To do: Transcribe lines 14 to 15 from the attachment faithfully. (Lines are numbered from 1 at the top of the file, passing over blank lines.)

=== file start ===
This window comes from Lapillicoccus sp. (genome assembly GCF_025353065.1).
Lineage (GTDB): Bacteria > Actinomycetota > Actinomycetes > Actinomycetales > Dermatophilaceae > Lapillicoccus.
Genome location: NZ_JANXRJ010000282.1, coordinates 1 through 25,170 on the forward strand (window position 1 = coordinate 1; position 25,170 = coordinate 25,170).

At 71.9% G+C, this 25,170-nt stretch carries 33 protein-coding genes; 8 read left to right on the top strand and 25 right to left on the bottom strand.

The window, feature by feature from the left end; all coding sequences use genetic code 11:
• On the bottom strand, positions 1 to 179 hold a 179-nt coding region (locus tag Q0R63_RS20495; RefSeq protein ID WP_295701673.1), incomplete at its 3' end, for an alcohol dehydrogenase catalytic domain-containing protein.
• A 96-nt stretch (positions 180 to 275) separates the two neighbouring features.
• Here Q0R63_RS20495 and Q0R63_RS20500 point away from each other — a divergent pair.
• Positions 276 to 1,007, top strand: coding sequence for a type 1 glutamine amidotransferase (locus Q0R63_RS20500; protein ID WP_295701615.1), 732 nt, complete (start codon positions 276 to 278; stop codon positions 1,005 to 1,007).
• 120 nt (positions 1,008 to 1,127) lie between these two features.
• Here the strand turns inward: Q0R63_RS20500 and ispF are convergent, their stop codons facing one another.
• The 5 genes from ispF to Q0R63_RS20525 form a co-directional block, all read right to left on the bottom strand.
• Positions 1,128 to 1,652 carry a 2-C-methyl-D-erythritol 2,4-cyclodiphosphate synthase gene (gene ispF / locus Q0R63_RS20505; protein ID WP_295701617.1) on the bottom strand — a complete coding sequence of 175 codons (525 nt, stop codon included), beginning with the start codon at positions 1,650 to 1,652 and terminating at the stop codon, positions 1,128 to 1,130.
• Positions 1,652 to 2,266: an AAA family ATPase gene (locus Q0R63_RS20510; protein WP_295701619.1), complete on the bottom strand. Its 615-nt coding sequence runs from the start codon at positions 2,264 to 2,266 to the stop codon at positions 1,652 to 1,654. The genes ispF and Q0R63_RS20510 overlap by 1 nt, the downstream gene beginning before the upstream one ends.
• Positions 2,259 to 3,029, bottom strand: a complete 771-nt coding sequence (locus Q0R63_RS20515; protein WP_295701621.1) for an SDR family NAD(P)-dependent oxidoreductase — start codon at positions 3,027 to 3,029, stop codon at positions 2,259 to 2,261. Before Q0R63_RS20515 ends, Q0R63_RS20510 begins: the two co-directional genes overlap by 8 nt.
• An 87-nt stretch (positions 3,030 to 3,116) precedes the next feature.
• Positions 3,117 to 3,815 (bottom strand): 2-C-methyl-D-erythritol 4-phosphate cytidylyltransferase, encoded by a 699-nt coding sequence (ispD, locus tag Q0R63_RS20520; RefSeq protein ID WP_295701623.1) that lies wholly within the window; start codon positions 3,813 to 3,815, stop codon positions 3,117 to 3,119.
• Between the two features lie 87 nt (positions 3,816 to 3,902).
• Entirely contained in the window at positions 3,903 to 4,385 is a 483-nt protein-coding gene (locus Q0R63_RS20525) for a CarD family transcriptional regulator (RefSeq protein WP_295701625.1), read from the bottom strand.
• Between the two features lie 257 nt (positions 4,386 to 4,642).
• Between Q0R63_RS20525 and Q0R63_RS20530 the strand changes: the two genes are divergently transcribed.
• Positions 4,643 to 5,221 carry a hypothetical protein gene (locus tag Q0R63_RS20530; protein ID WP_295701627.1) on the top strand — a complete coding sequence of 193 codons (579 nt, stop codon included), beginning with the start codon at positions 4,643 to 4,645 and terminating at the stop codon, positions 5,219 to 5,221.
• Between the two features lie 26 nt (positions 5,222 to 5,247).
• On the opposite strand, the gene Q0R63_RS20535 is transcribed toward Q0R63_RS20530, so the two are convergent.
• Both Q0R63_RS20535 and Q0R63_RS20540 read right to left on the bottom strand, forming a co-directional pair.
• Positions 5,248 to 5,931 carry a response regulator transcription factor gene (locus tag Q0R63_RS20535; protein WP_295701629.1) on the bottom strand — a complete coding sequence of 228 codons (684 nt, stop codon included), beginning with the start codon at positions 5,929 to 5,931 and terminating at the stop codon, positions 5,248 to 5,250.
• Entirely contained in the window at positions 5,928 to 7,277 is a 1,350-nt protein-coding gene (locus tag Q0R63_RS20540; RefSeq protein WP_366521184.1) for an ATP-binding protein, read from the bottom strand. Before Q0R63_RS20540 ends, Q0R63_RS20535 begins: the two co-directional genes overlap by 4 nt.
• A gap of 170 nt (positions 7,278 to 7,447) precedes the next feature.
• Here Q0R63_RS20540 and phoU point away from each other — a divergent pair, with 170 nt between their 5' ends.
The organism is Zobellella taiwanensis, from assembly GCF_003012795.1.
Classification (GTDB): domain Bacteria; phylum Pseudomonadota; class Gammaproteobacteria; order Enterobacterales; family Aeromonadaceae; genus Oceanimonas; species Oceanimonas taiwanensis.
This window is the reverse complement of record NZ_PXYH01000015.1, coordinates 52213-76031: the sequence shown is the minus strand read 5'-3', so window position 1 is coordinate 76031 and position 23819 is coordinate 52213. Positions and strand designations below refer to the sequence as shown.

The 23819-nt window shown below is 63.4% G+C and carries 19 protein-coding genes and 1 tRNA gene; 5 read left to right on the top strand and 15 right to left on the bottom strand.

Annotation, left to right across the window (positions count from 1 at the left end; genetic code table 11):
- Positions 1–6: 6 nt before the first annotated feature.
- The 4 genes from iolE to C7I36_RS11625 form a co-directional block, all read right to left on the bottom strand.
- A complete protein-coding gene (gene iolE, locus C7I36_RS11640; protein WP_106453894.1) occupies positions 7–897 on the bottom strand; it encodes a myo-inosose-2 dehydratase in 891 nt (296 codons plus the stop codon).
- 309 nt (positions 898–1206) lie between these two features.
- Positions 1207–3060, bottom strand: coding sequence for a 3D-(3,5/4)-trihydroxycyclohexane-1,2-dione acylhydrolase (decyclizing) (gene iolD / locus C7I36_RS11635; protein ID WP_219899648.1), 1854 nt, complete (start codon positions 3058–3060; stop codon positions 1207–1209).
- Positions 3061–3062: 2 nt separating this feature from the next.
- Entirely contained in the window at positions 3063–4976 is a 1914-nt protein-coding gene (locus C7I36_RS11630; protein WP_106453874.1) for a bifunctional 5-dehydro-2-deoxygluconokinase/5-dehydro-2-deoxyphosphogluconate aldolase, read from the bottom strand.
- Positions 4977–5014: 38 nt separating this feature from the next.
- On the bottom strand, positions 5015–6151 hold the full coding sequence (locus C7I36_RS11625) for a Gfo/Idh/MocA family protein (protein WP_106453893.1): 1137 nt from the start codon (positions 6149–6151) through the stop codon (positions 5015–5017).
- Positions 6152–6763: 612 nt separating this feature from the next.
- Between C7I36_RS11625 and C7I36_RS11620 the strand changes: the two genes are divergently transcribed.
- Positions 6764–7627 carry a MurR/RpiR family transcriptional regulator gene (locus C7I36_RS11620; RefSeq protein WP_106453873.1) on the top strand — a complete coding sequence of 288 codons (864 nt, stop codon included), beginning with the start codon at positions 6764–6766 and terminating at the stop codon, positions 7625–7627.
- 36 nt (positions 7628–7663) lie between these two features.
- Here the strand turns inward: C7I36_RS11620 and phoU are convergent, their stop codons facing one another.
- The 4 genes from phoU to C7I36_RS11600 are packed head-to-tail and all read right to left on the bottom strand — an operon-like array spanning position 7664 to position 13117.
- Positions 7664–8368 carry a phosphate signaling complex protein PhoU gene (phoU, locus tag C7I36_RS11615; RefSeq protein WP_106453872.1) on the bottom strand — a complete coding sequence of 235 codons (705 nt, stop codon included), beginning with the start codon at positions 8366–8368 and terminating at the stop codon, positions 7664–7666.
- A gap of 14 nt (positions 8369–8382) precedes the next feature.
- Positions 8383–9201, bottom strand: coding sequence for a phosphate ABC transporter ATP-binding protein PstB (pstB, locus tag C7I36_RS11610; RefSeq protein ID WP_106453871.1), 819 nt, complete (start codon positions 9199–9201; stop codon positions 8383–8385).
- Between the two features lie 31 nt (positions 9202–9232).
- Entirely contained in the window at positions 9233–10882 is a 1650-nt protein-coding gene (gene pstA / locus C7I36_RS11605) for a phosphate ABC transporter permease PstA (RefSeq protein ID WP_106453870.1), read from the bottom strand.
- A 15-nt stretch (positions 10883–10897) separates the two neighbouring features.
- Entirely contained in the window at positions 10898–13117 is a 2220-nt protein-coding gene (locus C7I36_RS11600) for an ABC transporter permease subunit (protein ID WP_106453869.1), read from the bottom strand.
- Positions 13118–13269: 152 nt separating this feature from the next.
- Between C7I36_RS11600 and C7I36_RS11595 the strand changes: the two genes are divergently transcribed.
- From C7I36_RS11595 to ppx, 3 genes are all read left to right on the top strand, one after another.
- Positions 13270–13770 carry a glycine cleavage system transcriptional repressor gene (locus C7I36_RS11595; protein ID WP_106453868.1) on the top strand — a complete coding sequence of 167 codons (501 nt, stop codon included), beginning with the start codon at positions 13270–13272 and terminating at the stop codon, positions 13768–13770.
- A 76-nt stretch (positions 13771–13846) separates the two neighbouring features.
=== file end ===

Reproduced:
• Positions 1,652 to 2,266: an AAA family ATPase gene (locus Q0R63_RS20510; protein WP_295701619.1), complete on the bottom strand. Its 615-nt coding sequence runs from the start codon at positions 2,264 to 2,266 to the stop codon at positions 1,652 to 1,654. The genes ispF and Q0R63_RS20510 overlap by 1 nt, the downstream gene beginning before the upstream one ends.
• Positions 2,259 to 3,029, bottom strand: a complete 771-nt coding sequence (locus Q0R63_RS20515; protein WP_295701621.1) for an SDR family NAD(P)-dependent oxidoreductase — start codon at positions 3,027 to 3,029, stop codon at positions 2,259 to 2,261. Before Q0R63_RS20515 ends, Q0R63_RS20510 begins: the two co-directional genes overlap by 8 nt.